SAN DIEGO -- In an attempt to bolster a beleaguered bullpen in the midst of a stretch of 13 games in 13 days, the Padres selected the contract of right-handed pitcher Cory Burns from Triple-A Tucson prior to Friday's series opener with the Mets. Burns, a 24-year-old Phoenix native, will assume a middle-relief role for San Diego.
Burns had settled into an eighth-inning role in his first season in Triple-A, recording a 2.63 ERA in 53 games. The big number for Burns is his strikeout-to-walk ratio, a strong 77 strikeouts to just 16 walks. Acquired by the Padres from the Indians via trade prior to the 2012 season, Burns was named Double-A Relief Pitcher of the Year by MLB.com for his 35-save season with Akron in 2011.
"T.K. [Tucson manager Terry Kennedy] indicated that he's been pretty consistent all year as far as his stuff and being one of the better relief pitchers in the [Pacific] Coast League," Padres manager Bud Black said. "Everybody in the Minor League department felt as though Cory was the most deserving guy to come up and help our club."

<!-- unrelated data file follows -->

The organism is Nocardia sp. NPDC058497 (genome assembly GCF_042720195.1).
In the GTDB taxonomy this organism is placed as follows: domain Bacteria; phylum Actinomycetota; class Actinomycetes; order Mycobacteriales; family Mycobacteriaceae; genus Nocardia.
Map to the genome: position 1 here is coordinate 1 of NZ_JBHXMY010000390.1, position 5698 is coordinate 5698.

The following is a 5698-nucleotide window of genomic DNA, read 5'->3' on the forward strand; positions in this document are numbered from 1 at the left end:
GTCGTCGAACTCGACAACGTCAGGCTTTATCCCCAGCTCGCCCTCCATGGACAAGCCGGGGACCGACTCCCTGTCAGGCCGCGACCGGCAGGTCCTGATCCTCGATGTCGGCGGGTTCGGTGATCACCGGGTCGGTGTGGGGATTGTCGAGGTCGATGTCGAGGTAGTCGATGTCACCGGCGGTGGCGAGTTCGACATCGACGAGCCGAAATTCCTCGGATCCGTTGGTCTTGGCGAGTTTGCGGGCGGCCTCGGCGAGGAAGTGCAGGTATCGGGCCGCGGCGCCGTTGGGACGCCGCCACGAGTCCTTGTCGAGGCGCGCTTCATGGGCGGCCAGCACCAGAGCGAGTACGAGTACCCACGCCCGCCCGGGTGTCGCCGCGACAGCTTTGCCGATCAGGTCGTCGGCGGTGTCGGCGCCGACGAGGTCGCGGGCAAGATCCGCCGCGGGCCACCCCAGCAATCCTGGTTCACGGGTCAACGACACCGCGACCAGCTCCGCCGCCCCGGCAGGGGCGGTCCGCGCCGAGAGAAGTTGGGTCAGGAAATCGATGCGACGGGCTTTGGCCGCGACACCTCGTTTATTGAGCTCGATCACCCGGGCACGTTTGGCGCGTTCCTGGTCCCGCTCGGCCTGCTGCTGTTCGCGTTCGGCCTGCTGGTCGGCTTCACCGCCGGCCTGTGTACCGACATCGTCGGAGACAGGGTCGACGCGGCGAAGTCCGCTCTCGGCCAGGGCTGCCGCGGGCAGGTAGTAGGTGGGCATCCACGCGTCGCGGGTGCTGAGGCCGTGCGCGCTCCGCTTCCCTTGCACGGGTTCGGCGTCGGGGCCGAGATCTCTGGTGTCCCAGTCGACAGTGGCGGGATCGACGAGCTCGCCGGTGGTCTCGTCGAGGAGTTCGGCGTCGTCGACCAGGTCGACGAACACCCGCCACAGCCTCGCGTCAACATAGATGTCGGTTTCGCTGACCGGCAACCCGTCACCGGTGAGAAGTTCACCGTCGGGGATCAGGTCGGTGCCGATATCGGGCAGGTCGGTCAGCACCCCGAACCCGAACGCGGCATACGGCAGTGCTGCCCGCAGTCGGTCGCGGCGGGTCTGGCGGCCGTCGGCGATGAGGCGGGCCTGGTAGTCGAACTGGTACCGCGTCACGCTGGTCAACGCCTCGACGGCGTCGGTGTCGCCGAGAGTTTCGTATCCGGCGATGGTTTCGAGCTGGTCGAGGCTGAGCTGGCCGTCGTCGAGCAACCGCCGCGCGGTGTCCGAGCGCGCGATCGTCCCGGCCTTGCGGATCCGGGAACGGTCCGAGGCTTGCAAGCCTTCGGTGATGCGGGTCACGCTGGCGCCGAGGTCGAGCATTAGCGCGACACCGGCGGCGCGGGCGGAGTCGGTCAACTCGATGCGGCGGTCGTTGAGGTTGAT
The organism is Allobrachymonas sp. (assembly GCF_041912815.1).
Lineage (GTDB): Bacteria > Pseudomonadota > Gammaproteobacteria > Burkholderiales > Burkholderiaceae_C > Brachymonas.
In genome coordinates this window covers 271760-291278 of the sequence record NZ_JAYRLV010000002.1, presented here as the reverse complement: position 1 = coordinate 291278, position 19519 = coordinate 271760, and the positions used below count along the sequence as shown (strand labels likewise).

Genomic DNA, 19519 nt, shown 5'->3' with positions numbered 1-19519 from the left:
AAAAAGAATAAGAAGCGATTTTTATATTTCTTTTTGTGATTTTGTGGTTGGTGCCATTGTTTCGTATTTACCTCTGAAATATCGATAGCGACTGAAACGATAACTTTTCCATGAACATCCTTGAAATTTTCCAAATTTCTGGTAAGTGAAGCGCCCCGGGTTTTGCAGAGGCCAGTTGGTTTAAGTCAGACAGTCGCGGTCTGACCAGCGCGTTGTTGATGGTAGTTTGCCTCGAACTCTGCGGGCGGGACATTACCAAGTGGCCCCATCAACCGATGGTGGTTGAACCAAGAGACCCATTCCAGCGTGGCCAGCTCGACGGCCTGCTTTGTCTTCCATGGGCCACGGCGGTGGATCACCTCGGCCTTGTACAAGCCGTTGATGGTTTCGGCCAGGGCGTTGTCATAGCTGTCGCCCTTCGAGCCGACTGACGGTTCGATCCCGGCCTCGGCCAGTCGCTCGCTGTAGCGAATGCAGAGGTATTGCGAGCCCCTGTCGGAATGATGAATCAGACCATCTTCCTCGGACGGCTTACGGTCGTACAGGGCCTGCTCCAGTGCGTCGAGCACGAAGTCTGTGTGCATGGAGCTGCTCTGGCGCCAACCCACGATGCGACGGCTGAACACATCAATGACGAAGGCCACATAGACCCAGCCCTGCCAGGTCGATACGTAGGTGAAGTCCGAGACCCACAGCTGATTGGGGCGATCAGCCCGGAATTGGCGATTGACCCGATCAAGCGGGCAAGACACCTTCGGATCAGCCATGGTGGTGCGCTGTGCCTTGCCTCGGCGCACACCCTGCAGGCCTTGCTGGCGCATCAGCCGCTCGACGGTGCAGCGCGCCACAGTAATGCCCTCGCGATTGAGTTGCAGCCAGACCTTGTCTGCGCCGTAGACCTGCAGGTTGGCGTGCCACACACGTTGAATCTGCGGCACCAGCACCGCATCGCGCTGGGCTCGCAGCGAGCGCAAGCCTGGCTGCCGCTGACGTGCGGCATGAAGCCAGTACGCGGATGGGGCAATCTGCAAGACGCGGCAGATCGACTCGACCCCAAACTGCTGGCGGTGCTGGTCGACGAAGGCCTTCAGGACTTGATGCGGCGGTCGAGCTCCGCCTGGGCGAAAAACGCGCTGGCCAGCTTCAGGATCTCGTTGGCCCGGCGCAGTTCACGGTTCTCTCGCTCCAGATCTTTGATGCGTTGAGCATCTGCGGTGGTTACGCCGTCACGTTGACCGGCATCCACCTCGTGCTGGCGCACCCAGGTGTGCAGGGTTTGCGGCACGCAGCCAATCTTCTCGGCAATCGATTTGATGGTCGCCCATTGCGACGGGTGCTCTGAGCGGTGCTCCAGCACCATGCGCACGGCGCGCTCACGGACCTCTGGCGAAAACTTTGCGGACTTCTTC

So while Burns' move to the big leagues may have been an obvious one for the Padres' brass, it certainly caught Burns off guard.
"My manager just blurted it out in the middle of the clubhouse in Round Rock," Burns said. "I was just in awe. It was surreal; it was unbelievable. I knew I had been throwing the ball well lately, but it was just surreal."
Black said that though Burns, a reliever both at the University of Arizona and throughout his Minor League career, is not a long man by any means, he'll be called upon to throw multiple innings at a time for a San Diego bullpen lacking length. Lefty Eric Stults, who had been the long man for the Padres' recent 10-game road trip, will be returning to the starting rotation.
While the likes of Brad Boxberger, Miles Mikolas and Nick Vincent -- Burns' comrades in the Triple-A bullpen -- have been back and forth between Tucson and San Diego, this will be Burns' first stint with the big league club. His approach? Keep things simple.
"Just go make my pitches," Burns said. "That's really all it comes down to. Doesn't matter if it's the fourth inning or the seventh inning or the ninth inning -- just go make pitches and it's going to turn out the way it should."